More Solo Barn Time

Novels for Horse-Lovers

The Tipped Z Ranch books feature fictional stories but real horsemanship.

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Robin is still not well, so again I headed off to the barn alone.  I had a good time hanging out with Steen yesterday, and I thought I’d grab him first so we could ride.  He was happy to come to me and get ready for the ride.
It was still wet and cold and ridiculously windy, so we started off indoors.  We did a small amount of groundwork, and then I climbed on.  Steen went from being really relaxed to not quite so sure about this riding without Robin thing.  He is by far our most sensitive horse, so I just wanted to take it slow and get us working together.

We started with walking circles.  That way he could get used to my legs and I could get used to his responsiveness when the stakes were really low.  We spent a while on this.  Not because we had to, but because we were doing well.  In both directions I could almost always have him on the trajectory I wanted.  If he came off, it became a game to me to see how little I could do to bring him back.  After a little while, we had a nice worn path in the arena.  A more or less perfect circle.

I kept things quiet and we worked through figure-eights at the walk and trot, pivoting on all four feet, whirly-gigs (either my lean was getting better or Steen is unaffected by such things), rectangles, and backing circles.  Steen was really good for all of it, and he was settling in some.  Unfortunately the wind was crazy, and it was even blowing the sliding door open at times.  Thankfully he never did more than look at it.  He probably wasn’t as worried as I thought, it is just funny how different his movements are than Bear or Laredo’s.

Towards the end we started moving out more at the trot and did a little loping.  I think he was actually the most relaxed the whole ride while we were loping.  He had a nice, rolling gait, and thanks to all the circle work from the beginning of the ride, I could send him wherever I wanted just with my seat.

When I put Steen back out and grabbed Bear, the wind didn’t seem quite as bad and the day had warmed up, so I thought we’d ride on the strip.  Part of it has been dug up, and there is still some big machinery parked on it, so we had to ride down lower.

Bear was moving out at a really nice walk, but then when I asked him to turn back up the strip he got a little humpy.  No bucking or anything like that, but I could feel his back and haunches were completely tightened up and he was bouncing around ever so slightly.  I decided to hop off and do a little more groundwork, but I couldn’t sense that anything was wrong. So I climbed back into the saddle.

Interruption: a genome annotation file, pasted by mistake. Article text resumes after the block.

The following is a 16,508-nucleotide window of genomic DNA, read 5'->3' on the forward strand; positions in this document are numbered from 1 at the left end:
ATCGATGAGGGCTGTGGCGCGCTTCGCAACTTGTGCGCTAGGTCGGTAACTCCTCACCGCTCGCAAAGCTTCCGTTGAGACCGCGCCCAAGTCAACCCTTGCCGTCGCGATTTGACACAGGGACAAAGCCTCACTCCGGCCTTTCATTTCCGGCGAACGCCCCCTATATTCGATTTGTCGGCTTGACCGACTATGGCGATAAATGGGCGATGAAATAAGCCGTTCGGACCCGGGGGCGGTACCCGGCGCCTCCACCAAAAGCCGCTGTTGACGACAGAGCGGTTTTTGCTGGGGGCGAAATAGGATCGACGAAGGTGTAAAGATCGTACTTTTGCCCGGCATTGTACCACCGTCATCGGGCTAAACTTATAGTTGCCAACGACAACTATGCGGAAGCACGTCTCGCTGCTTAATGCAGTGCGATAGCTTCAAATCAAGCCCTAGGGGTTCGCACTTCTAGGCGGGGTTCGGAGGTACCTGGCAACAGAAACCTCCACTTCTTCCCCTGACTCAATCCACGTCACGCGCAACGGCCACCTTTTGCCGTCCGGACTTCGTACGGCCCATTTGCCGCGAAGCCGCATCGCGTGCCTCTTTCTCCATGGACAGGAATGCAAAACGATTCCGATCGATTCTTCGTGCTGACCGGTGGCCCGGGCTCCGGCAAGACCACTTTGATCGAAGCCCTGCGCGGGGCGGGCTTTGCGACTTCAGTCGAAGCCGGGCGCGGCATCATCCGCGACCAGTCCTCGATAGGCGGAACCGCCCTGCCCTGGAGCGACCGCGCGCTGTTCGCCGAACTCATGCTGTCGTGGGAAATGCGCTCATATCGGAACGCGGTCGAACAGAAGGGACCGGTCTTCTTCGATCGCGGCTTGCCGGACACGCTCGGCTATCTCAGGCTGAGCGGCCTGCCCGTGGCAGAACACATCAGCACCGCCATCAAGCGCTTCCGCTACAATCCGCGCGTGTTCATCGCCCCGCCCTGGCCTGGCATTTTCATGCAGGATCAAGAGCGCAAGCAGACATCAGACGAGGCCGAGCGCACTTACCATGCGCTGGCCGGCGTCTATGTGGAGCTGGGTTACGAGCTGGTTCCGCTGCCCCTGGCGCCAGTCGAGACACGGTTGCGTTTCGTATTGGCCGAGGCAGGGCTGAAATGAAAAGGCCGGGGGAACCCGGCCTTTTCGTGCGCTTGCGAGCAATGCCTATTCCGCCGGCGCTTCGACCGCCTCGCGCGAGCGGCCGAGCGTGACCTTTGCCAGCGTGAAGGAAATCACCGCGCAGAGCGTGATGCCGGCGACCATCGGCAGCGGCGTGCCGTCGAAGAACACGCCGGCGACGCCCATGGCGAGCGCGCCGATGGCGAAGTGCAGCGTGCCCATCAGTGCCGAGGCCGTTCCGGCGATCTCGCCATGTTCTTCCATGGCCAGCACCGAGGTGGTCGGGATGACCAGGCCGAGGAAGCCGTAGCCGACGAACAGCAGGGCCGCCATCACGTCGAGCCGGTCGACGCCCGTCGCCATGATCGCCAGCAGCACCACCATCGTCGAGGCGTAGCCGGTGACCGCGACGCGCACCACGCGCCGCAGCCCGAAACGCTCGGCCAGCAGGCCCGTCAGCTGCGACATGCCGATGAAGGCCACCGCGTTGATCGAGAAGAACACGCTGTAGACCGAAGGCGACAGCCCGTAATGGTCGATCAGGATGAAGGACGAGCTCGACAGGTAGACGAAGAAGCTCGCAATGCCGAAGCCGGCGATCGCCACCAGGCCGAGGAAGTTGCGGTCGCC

For the rest of the ride he was jumpy and not the best listener.  We spent a lot of time walking and trotting big ovals and figure-eights.  I started to feel bad because I had to be a little hard on him to get him listening to me.

Thankfully we started to have some breakthroughs.  While trotting figure-eights there were a couple spots he was diving in, and one in particular was really bad.  I had to be especially careful to not yank on him and make sure that my seat was set up and telling him where to go.  This was hard, because he wasn’t exactly smooth in his trot, and a few times I definitely had to give him some big pulls.  But then we started going through the problem area and I could feel him listening.  He didn’t get it, but he was trying, and over the next three passes they all got better.

We also had a good time moving out back towards the barn (I also used this energy in our favor to get some awesome whirly-gigs, hopefully Bear remembers how those felt in the future).  He was giving me some really big trots, and he never jumped into the lope, which he kinda loves to do.  I think all our work on that in the arena over winter must have paid off, because if there was ever a day he felt like he wanted to just run, that was today.

As much as I enjoyed the big, ground covering trot, I wanted to make sure he was listening.  So I would periodically pick up on the hackamore, and he always softened up, collected, and dropped the pace a little.  As soft as that was, he wasn’t too keen to turn back and go the other way.  But I found if I had him soft and collected before asking for the gradual bend back the other way, things turned out just fine.

It was a hard ride on both of us, though, and I was really tired driving back into town. But Bear and I haven’t ridden outside much this year, and we haven’t done it alone, and we also haven’t done it in 30+ mile an hour winds when the herd was up the way running like mad.  So all in all, we did pretty well.

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